Insurance Claim Denied – Experts

No matter where you live, Grand Prairie, Arlington, Mansfield, Fort Worth, Dallas, Garland, Mesquite, Richardson, Coppell, Carrollton, or anywhere else in Texas, at some point you are probably going to have an insurance claim denied. To what extent will an insurance company go to prove they do not owe you anything?
The Texas Court of Appeals, Eastland, decided a case in December, 2008, wherein the insurance company appealed the findings of an injured persons own treating experts. The style of the case is, American Casualty Company of Reading, Pa. v. Donna Zachero. Here is some background information.
On March 17, 2003, Zachero was injured at work when she fainted and fell. She hit her chin, shoulder, chest, and elbow during the fall and developed bruises on those areas. She also injured her knee when she fell. On April 17, 2003, Zachero went to the emergency room due to pain and swelling in her knee. She was x-rayed and instructed to see an orthopedic, Dr. Luke, a specialist for the injury.
After seeing Dr. Luke and having an MRI, Zachero was diagnosed with a medial meniscus tear in her left knee. The MRI also revealed osteoarthritis and chondromalacia in the knee. Zachero had a surgery to remove the torn area of the meniscus. Zachero continued to have problems and Dr. Luke referred her to see Dr. Reilly. Dr. Reilly determined that Zachero had osteoarthritis of the left knee that was “traumatic in nature” and that Zachero needed a total knee replacement. Zachero had the surgery on November 1, 2004.
American Casualty disputed that the injury to Zachero’s knee included osteoarthritis. American Casualty contended that Zachero’s osteoarthritis was related to degenerative joint disease, which is an ordinary disease of life.
The coverage at issue here was determined by the Texas Labor Code, Section 401.011(10)., 401.011(26), and 401.011(34). These sections discuss and define injury and the last section defines the term “injury” to include the aggravation of a preexisting condition or injury.
A trial was held in this case and the jury found in favor or Zachero.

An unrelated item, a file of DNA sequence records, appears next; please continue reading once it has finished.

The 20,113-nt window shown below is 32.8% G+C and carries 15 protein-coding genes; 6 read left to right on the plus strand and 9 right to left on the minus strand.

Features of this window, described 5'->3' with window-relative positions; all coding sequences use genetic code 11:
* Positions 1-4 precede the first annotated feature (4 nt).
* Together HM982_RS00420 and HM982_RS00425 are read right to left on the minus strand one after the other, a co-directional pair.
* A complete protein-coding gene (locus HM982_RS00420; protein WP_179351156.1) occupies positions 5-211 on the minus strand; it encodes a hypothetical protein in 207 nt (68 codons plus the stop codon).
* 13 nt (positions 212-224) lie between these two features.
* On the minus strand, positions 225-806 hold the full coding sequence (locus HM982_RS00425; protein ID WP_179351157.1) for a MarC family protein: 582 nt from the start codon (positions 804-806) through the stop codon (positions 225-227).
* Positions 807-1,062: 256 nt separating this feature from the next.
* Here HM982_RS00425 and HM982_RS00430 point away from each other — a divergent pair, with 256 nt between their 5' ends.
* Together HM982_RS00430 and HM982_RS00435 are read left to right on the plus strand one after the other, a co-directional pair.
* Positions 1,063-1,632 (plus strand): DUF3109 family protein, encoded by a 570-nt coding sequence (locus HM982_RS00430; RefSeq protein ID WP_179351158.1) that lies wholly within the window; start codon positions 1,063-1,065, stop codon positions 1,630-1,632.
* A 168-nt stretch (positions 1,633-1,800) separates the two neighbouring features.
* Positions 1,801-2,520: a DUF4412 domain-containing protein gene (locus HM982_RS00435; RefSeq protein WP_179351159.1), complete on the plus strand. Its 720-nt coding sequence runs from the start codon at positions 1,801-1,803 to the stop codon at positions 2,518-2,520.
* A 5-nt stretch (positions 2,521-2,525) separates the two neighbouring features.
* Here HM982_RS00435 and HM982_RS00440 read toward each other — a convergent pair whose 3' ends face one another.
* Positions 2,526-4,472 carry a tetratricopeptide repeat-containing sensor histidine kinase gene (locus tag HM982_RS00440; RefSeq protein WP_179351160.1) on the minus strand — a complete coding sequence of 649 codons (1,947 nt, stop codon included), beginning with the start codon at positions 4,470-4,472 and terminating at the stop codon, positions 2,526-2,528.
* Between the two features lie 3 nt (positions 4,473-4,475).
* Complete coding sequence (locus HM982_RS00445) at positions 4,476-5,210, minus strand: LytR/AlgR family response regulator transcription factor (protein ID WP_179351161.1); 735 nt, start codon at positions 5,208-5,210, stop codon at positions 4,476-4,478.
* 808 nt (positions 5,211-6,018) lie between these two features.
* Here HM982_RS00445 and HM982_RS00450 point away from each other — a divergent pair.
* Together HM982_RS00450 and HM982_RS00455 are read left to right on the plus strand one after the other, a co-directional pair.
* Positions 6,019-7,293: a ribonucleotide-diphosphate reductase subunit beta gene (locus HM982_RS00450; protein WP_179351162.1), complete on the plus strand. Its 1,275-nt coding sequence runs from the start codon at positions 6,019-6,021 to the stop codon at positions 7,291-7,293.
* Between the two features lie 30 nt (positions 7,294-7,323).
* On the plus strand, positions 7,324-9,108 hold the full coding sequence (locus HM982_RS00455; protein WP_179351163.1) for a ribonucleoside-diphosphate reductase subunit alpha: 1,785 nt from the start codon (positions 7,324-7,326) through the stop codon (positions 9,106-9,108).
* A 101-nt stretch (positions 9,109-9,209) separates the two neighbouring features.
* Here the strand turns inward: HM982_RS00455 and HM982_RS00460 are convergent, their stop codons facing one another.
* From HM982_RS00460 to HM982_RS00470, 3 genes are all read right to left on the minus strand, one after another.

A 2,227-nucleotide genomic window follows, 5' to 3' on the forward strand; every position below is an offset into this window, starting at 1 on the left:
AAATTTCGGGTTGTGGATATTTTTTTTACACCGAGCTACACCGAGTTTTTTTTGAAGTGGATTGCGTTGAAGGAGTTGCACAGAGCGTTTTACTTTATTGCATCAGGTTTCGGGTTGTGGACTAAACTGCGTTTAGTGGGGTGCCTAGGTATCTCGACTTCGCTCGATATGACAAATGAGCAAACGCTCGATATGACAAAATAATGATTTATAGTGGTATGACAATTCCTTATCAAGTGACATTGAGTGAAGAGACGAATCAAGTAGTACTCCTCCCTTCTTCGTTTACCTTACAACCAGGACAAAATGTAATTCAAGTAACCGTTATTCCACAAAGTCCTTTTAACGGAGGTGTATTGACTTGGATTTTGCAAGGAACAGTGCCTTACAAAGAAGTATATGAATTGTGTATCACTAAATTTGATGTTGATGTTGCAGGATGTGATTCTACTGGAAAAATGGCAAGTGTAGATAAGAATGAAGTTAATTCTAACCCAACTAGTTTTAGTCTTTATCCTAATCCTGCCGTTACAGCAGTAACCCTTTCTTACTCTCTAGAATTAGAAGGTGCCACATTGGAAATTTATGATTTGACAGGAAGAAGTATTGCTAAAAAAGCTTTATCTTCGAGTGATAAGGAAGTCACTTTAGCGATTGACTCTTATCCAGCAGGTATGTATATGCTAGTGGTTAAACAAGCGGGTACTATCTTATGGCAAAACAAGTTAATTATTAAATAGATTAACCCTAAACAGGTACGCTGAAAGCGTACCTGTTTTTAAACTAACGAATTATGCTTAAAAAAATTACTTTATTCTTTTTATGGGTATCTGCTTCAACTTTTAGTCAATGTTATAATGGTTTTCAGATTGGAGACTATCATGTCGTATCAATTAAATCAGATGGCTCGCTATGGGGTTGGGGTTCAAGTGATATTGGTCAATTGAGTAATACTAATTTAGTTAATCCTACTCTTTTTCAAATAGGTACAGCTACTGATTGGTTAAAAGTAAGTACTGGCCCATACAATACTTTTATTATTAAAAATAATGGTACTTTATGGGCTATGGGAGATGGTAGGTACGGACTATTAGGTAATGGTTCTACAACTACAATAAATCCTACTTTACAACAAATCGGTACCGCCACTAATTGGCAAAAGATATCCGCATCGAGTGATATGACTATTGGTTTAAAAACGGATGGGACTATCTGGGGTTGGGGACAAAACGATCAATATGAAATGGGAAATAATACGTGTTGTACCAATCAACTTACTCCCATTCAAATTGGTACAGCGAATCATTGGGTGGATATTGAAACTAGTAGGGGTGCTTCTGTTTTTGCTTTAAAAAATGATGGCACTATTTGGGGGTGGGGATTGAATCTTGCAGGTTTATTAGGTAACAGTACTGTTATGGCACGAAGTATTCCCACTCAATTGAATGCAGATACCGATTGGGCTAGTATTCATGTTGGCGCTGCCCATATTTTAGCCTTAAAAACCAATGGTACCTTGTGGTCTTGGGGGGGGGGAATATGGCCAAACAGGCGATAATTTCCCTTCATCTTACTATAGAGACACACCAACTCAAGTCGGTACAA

The insurance company appealed the case and one of their points of appeal dealt with their position that the expert testimony of Dr. Reilly was legally insufficient to support the jury’s findings. Dr. Reilly had testified that Zachero’s osteoarthritis was traumatic in nature from the work injury to the meniscus. Dr. Reilly explained to the jury how Zachero’s injury to her knee required the removal of the meniscus and caused her arthritis to progress.
American Casualty specifically argued that Dr. Reilly was not qualified as an expert regarding the cause of osteoarthritis and chondromalacia. American Casualty complained on appeal that Dr. Reilly was not qualified to give expert testimony on causation, that his testimony was not reliable, and that his testimony was not based upon reasonable medical probability.
This court got into a discussion of the requirements of experts to testify and the requirements of their testimony. As is hopefully obvious, this type of testimony needs to be established and in insurance cases an experienced Insurance Law Attorney should be sought to help. The court then identified six factors that trial courts may consider in dertermining whether expert testimony is reliable:
1) the extent to which the expert’s theory has been and can be tested;
2) the extent to which the expert’s technique relies upon his own subjective interpretation;
3) whether the expert’s theory has been subjected to peer review and publication;
4) the potential rate of error of the theory;
5) whether the expert’s theory or technique has been generally accepted as valid by the relevant scientific community; and 6) the nonjudicial uses that have been made of the expert’s theory or technique.
Having the above information before the trier of fact, whether a judge or jury, allows the trier of fact to have a basis upon which to render a decision.
This court upheld the trial court decision in favor of Zachero.
Fortunately, experts are not needed in all cases. Experts make the cost of cases and litigation go very high and the result of which is that often times an insurance company can out spend the person who might be sueing them. Even in cases where the insured wins, the costs of winning can sometimes exceed the compensation won. In other words a win may be very hollow in nature if the costs exceed the recovery. To get around this there are several things that must be done. One, on cases that are smaller in overall value, is to evauate a case at the beginning to see if the case can be litigated without excessive costs. This calls for spending the least amount of expense possible to prosecute the case.
Understand of course that the costs are not often considered by the insurance company. To them it is just a part of doing business.
When a case has a lot at stake, costs are not looked at that close, in other words you just do what you have to do to win.